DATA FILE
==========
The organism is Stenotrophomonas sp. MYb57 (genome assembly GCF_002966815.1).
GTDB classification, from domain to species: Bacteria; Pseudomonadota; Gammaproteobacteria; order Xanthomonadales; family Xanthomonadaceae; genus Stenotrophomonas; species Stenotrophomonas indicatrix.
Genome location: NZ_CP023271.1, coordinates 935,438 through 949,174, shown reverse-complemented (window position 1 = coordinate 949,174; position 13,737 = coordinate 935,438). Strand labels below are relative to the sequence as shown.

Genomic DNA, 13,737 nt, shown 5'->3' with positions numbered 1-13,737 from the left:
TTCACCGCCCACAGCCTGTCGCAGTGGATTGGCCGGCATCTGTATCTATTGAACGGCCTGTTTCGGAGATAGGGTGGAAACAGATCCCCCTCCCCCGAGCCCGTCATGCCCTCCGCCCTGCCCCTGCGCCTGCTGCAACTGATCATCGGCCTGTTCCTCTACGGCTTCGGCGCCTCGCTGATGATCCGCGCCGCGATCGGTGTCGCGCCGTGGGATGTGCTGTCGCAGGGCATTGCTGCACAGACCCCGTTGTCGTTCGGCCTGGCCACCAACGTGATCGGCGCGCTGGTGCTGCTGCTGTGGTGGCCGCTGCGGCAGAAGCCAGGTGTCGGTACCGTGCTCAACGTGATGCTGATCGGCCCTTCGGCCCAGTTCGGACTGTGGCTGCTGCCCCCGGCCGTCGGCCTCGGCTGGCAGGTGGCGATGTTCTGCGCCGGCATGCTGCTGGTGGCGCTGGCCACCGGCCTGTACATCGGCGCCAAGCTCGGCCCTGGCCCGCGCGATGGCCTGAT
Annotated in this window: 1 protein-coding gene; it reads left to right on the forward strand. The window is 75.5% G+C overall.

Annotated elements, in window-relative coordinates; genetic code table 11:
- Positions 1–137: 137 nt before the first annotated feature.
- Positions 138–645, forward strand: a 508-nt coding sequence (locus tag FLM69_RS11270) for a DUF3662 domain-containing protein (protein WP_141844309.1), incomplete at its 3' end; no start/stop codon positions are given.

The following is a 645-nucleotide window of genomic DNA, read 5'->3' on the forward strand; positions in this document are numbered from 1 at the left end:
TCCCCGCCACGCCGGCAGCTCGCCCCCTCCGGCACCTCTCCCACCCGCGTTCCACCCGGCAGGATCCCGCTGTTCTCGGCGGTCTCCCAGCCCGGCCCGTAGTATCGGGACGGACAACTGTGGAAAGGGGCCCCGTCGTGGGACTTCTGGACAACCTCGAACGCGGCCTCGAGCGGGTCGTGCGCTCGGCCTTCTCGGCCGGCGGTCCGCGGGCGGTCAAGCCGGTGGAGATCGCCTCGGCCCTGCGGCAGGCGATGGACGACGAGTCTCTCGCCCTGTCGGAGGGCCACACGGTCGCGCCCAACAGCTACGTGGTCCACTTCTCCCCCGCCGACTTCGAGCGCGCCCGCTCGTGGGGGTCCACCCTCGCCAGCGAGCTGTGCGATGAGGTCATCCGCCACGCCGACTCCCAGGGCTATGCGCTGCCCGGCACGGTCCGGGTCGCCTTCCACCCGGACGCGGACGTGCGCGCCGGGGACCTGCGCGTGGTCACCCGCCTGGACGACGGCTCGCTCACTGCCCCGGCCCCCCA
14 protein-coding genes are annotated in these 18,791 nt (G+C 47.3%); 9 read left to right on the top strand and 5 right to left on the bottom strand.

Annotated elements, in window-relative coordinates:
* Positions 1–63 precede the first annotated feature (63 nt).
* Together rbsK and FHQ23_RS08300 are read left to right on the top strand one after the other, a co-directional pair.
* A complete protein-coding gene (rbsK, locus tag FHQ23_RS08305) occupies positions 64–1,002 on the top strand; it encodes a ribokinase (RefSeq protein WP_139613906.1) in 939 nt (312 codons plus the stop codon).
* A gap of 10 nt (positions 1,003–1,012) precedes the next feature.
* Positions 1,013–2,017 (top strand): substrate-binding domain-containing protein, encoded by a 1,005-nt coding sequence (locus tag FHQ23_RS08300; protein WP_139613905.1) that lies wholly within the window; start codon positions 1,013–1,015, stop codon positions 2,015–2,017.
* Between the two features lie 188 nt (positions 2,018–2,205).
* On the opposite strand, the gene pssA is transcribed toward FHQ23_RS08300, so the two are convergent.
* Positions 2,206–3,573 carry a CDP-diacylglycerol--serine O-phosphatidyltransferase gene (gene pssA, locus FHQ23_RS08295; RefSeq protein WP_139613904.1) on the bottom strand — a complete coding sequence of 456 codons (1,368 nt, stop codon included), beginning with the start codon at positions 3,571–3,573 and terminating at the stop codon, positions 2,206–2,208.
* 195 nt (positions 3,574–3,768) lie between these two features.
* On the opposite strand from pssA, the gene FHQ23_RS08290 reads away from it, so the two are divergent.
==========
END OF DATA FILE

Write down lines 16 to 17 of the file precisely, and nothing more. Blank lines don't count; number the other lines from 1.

* A complete protein-coding gene (rbsK, locus tag FHQ23_RS08305) occupies positions 64–1,002 on the top strand; it encodes a ribokinase (RefSeq protein WP_139613906.1) in 939 nt (312 codons plus the stop codon).
* A gap of 10 nt (positions 1,003–1,012) precedes the next feature.